Remember this clip from President Obama’s “60 Minutes” interview on September 12, where Obama seems to agree the Benghazi attack was more than just a spontaneous demonstration? CBS released it on October 19, and has used it to support the president’s claim that he called the attack “terrorism” from day one.
But, as Bret Baier reports, that wasn’t the whole interview. CBS has just released new footage of Obama declining to call the attack terrorism when pressed, saying it’s “it’s too early to tell”:
KROFT: Mr. President, this morning you went out of your way to avoid the use of the word terrorism in connection with the Libya Attack, do you believe that this was a terrorism attack?
OBAMA: Well it’s too early to tell exactly how this came about, what group was involved, but obviously it was an attack on Americans. And we are going to be working with the Libyan government to make sure that we bring these folks to justice, one way or the other.
Read Baier’s full analysis above, which gets into why this is so critical for the Benghazi timeline. In short, it’s a clear refutation of Candy Crowley, the White House, Obama’s comments during the debate, and the whole hopelessly spin-able “but he said it in the Rose Garden speech!” media. This interview was conducted immediately after Obama’s Rose Garden address. If the president had actually intended to call Benghazi a terrorist attack in the speech, he should have corrected Kroft when Kroft said “This morning you went out of your way to avoid the use of the word terrorism in connection with the Libya Attack.”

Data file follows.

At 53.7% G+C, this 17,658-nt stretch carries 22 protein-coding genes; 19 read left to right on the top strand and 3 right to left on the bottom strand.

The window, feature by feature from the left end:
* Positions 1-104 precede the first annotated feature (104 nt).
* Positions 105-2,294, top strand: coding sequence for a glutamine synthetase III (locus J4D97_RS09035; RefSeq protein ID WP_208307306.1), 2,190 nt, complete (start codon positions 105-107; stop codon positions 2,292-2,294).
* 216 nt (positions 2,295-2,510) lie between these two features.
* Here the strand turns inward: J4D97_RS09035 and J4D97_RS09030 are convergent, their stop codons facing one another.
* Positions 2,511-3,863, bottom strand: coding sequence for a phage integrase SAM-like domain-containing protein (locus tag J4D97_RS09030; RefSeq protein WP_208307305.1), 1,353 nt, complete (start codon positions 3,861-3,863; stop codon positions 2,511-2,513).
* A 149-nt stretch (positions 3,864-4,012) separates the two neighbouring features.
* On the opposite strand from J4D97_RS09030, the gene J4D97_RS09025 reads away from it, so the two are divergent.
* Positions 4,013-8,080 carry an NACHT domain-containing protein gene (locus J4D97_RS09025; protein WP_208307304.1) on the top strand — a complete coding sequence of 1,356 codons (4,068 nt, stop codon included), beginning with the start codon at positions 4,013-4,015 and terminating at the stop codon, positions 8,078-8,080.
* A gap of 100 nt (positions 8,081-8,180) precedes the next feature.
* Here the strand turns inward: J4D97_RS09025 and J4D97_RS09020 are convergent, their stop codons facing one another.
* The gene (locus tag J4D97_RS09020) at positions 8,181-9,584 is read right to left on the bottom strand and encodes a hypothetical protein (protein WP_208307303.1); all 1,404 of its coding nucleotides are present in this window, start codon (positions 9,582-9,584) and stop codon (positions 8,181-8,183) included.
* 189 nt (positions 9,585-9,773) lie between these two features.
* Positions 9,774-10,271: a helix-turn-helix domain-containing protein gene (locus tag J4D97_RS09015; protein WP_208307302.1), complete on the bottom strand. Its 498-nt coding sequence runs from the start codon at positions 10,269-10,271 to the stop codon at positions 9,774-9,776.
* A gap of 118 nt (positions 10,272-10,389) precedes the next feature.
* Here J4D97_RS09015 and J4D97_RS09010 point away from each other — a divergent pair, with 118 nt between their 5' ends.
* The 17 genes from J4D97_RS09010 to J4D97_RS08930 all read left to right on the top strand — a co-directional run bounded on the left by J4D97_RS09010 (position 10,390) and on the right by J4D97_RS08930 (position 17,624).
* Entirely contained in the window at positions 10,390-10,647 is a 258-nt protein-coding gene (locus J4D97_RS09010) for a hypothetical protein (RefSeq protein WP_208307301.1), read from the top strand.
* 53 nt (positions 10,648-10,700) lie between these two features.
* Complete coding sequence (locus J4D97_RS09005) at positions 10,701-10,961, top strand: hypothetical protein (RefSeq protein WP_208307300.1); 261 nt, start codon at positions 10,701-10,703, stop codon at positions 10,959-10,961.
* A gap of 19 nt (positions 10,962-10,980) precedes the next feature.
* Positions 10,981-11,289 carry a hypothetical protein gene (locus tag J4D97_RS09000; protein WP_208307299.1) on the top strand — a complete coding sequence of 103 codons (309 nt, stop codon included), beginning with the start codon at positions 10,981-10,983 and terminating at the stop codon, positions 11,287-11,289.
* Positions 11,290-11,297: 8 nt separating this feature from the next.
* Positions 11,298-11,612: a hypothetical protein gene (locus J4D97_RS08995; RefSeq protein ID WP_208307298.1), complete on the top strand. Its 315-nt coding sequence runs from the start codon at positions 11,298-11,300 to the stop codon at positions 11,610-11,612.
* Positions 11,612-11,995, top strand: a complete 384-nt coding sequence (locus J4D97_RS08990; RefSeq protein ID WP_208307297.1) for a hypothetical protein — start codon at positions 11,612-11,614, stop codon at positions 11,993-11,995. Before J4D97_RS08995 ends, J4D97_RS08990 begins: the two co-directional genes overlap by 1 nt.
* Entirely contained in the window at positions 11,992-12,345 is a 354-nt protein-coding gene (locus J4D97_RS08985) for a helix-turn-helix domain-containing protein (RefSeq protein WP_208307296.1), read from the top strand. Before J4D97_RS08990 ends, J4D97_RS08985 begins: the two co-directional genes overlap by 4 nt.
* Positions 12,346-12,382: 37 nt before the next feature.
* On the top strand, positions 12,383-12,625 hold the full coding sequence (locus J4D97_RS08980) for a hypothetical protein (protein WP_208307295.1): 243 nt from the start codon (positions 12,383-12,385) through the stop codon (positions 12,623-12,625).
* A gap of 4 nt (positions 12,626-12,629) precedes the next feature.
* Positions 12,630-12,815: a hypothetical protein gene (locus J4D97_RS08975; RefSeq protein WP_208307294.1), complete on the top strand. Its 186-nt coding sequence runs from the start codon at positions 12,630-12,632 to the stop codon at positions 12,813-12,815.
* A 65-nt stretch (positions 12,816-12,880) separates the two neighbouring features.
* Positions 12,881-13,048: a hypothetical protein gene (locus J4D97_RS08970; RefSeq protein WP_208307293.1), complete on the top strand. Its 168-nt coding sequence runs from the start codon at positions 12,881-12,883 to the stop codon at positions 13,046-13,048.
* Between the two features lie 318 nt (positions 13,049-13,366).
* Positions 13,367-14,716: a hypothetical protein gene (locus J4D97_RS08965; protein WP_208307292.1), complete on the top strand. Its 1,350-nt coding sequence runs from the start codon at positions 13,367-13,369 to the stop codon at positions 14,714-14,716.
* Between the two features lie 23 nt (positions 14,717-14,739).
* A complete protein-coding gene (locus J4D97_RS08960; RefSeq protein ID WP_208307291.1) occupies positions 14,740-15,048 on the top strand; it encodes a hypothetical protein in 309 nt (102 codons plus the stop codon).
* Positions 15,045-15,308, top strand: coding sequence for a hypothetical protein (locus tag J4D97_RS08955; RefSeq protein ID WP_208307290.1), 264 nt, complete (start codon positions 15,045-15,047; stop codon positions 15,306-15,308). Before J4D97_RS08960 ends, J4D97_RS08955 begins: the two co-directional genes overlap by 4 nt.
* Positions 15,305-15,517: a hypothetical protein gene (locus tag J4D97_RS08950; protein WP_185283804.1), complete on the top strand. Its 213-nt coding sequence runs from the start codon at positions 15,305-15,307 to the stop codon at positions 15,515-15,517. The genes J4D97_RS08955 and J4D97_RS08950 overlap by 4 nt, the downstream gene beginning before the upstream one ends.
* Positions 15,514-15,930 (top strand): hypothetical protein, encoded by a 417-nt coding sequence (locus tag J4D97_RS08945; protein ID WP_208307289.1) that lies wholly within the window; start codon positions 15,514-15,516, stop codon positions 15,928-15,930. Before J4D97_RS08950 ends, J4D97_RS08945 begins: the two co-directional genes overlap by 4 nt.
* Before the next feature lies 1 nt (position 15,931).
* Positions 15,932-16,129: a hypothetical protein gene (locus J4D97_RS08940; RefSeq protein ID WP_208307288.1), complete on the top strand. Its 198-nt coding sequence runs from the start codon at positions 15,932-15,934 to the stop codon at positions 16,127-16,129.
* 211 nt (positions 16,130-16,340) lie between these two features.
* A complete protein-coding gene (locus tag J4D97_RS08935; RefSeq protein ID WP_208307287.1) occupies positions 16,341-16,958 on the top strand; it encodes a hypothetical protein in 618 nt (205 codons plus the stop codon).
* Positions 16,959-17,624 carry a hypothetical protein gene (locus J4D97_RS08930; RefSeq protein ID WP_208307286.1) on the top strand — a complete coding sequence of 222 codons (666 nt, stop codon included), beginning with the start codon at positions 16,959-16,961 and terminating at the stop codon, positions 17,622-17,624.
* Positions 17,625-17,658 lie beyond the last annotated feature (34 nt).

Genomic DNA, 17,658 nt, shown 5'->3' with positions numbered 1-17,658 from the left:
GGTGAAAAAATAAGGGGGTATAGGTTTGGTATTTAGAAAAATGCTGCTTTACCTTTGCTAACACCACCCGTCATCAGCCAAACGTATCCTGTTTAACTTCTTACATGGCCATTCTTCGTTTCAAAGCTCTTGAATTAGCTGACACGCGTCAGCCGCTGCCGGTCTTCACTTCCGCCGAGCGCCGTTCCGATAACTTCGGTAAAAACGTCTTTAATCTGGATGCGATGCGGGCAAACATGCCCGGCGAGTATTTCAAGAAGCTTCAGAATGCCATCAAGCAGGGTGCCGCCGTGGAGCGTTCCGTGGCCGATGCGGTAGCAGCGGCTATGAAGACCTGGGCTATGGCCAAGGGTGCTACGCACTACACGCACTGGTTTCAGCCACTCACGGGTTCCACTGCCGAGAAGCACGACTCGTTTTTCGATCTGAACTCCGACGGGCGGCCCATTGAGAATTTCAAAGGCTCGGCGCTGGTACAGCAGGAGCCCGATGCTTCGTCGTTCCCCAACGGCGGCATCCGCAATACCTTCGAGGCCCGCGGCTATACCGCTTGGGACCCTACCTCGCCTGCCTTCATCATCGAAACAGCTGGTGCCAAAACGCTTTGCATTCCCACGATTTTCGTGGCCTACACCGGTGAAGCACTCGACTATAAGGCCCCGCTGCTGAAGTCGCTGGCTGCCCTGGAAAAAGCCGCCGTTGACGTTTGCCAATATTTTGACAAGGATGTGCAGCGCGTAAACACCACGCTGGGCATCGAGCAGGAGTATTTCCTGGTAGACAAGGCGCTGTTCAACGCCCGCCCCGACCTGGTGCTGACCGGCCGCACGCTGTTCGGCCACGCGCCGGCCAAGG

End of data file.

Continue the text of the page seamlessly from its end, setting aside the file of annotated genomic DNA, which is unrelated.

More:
But he didn’t. In fact, when asked straight-up if he believed the attack was terrorism, Obama pointedly declined to use the t-word, saying “it’s too early to tell exactly how this came about, what group was involved, but obviously it was an attack on Americans.” He also called the attackers “folks,” which isn’t typically how you refer to terrorists.
Obama’s “acts of terror” comments in the Rose Garden were exactly what they sounded like — weasel-words designed to give the White House cover on whatever narrative it chose to put out. He couldn’t answer Kroft’s question unequivocally, because at that point the White House was trying to avoid calling it a terrorist attack.
Why did CBS wait until two days before the election to release this? Why didn’t they release it immediately after the debate, since it contradicted a major point of contention? So far, no word from the network other than this non-response response (via Politico): “We’re proud of our Benghazi coverage, which from Libya to Washington has been the most comprehensive original reporting of any network.”